Speaking of Marxist analysis, I had a professor once who explained to his class the true roots of the 1648 Cossack uprisings on the Left Bank of the Dniepr. (It’s way complicated, of course, this is just the nutshell version, going to root cause analysis.) While serfdom and feudalism were weakening in Western Europe and ordinary people were becoming freer, the exactly opposite was happening in Eastern Europe (like, Ukraine and Russia, for example). Why? There was a cause and effect relationship: The burgeoning population of Western Europe, the growth of urban centers, required the importation of grain to feed these happy newly free people. The serfs of Russia and Ukraine found themselves losing many of their hard-won rights, basically turned into slaves (this phenomenon was called “The Second Serfdom”), their only function being, as drones, to grow and harvest grain for export. By becoming the “Breadbasket of Europe”, these unhappy people thus became the slaves of happy Western Europe, in essence. Their misery was the precondition for the joie de vivre of their Western consumers.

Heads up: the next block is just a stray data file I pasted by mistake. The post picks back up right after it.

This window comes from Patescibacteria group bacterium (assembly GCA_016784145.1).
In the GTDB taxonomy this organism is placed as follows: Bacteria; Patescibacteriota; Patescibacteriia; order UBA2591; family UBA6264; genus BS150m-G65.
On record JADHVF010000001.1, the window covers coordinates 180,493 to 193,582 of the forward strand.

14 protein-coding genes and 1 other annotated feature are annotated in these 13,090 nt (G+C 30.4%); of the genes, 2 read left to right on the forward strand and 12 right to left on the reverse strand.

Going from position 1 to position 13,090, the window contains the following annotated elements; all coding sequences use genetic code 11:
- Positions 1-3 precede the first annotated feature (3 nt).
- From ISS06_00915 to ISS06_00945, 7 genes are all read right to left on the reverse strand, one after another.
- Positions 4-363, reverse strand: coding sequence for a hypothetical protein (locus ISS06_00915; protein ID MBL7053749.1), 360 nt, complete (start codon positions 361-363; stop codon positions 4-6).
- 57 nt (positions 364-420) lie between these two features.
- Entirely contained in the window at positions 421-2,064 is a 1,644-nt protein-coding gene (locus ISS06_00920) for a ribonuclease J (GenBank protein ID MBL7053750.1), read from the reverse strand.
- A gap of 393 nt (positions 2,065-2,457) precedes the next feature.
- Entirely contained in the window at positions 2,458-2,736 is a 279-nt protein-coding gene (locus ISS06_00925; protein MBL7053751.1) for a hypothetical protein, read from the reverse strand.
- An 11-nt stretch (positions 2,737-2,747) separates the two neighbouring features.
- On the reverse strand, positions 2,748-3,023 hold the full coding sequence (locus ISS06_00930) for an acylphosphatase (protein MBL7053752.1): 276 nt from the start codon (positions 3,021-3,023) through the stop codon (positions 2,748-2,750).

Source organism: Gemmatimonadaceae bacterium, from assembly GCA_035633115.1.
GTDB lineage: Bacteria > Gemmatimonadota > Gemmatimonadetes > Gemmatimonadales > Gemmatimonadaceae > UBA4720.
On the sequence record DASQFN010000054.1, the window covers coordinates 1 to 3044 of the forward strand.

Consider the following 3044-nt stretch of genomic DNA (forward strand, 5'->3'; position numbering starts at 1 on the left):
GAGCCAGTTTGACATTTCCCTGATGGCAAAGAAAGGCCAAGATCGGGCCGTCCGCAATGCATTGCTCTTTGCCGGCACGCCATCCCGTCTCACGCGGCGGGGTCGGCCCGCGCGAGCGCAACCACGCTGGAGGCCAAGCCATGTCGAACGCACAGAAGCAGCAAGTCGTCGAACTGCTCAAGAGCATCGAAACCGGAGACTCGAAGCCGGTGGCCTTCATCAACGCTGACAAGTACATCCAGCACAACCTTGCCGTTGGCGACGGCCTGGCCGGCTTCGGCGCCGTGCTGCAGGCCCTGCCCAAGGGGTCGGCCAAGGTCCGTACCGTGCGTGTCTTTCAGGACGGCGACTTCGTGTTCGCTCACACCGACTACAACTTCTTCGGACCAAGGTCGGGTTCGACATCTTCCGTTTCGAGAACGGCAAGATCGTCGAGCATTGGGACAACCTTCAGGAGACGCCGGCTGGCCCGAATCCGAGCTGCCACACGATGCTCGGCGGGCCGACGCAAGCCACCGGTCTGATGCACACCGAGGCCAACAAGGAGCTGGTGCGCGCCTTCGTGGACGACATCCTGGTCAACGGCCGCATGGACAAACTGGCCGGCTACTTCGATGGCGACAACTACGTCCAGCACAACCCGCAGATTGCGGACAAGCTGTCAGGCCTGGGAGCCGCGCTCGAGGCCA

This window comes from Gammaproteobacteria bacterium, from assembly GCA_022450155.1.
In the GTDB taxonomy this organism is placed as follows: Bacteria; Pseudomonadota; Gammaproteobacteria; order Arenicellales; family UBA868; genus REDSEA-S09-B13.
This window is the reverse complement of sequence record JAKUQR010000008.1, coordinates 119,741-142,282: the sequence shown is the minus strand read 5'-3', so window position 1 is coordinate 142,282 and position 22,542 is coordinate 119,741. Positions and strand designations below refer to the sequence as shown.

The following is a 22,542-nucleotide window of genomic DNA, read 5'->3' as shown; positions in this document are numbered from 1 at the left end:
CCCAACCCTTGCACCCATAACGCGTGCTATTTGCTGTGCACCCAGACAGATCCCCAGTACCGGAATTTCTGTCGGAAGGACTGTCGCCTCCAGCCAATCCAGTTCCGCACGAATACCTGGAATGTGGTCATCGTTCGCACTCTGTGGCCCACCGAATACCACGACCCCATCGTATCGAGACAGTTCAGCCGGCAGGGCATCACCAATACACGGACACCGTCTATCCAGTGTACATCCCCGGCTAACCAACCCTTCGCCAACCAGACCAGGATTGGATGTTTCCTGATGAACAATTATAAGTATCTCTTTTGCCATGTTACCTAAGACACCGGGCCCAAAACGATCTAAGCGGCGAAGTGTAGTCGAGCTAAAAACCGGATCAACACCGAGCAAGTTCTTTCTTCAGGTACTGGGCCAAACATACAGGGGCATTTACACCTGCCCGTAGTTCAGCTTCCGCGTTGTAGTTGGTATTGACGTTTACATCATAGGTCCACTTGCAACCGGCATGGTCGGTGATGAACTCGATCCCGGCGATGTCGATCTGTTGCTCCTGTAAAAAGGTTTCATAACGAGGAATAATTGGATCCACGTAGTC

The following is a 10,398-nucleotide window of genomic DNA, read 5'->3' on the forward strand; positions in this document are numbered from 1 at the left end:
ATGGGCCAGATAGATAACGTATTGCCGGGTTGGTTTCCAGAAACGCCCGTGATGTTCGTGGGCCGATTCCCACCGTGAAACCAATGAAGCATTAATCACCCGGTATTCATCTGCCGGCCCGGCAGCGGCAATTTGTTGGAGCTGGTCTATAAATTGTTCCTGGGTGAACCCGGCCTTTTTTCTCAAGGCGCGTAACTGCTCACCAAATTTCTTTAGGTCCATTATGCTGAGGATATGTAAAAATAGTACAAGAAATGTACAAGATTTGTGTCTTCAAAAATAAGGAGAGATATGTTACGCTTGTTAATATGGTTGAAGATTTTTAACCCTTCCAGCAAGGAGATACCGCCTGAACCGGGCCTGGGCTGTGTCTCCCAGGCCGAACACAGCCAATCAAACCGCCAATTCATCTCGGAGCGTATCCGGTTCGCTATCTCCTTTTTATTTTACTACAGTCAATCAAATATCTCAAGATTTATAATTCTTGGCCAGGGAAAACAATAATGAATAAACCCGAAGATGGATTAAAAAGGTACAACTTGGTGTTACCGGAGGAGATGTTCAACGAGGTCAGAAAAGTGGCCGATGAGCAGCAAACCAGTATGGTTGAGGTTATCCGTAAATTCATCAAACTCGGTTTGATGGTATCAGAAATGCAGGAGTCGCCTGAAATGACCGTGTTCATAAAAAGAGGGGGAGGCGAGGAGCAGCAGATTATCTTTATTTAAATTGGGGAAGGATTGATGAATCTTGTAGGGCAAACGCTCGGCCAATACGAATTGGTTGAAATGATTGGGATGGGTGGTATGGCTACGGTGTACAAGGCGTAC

The centuries march by, and little changes… For those people who don’t possess the tool of the Marxist analysis, well, they are doomed to swat at tangential realities, things which certainly do exist, but not at the scale of importance that are ascribed. Like seeing something out of the corner of your eye: It’s there, but you just don’t know whether it’s significant or not. It’s like when you are pawing through the blogosphere to find news of the war: Who is winning? And you see images of Azovites prancing like chimpanzees on a destroyed Russian tank. They destroyed a tank – yay! That means they are winning, right? But to see the true story, one needs to change one’s perspective, move way back, like an artist painting a distant panorama, you need to look at all the tanks in play, their numerical distribution…